The use of oral BCG in the treatment of metastatic malignant melanoma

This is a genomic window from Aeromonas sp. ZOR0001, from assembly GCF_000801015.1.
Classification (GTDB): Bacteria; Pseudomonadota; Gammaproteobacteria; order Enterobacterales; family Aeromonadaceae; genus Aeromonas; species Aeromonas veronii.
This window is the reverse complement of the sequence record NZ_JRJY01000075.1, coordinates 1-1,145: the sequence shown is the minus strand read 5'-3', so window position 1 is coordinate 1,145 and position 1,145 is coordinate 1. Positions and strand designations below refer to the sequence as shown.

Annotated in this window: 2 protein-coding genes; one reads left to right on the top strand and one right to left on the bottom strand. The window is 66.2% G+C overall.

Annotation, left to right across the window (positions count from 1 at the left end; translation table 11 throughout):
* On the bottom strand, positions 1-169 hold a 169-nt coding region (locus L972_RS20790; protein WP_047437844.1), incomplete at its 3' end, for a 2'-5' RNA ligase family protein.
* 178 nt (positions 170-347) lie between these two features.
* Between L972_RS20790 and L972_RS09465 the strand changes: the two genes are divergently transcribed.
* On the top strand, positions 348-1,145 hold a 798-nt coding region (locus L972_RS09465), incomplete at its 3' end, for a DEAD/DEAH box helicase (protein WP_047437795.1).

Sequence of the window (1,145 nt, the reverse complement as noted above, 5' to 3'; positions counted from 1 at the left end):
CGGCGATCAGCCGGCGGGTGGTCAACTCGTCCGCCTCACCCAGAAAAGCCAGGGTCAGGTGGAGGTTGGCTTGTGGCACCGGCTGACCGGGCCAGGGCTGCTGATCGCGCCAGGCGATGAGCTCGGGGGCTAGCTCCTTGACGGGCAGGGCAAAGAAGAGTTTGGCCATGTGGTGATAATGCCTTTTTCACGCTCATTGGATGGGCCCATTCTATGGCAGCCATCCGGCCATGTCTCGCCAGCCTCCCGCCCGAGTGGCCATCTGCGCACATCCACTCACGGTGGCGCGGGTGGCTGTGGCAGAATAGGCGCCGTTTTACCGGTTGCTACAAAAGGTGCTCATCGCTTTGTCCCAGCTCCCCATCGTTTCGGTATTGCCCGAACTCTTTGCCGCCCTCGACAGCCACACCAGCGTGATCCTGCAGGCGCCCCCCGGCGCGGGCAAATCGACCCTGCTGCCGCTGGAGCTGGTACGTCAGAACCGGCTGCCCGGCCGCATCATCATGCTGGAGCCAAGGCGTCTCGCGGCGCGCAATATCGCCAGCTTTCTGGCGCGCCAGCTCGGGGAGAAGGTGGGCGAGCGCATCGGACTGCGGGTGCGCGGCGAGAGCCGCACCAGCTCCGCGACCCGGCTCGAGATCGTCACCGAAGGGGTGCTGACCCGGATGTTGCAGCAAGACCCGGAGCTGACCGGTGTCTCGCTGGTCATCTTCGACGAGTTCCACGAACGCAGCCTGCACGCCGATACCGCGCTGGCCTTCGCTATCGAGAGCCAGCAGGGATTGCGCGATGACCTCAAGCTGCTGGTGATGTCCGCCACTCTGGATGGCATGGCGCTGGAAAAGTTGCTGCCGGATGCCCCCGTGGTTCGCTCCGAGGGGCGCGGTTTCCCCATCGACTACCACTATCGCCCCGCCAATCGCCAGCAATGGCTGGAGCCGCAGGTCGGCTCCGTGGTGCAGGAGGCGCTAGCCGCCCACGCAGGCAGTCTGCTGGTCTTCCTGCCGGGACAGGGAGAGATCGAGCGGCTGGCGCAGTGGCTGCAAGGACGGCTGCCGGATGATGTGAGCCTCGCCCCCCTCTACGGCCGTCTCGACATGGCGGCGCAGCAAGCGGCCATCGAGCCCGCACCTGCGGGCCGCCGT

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This study assess the effects of oral BCG, as a single agent, on tumor progression and on cell-mediated immune function in patients with metastatic malignant melanoma. Thirty patients were studied including 22 with measurable metastatic lesions and 8 with no detectable disease, following treatment of metastases by surgery, radiotherapy, or 5-(3, 3-dimethyl-1 -triazeno)-imidazole-4-carboxamide (DTIC; DIC). Oral BCG was given in doses of 120--240 mg, 1--3 times per week for periods ranging from 9 to 80 weeks and to total doses of from 1.2 to 20.1 gm. Patients were assessed by direct measurements of tumor mass, PPD skin test and in vitro blastogenic responses to PPD PHA. Of the 22 patient with measureable disease, 19 showed tumor progression and none showed regression of any lesion. Of the 8 without apparent disease, 5 remained stable and 3 had tumor recurrence. Of the total group of 30 patients, 8 showed some increased sensitivity to skin testing with PPD. Of 19 tested, 3 showed an increased PPD response in vitro, while 3 showed a decreased response. Six of 20 tested showed an increased PHA response in vitro. Oral BCG alone was not effective as an antitumor agent in patients with metastatic malignant melanoma.
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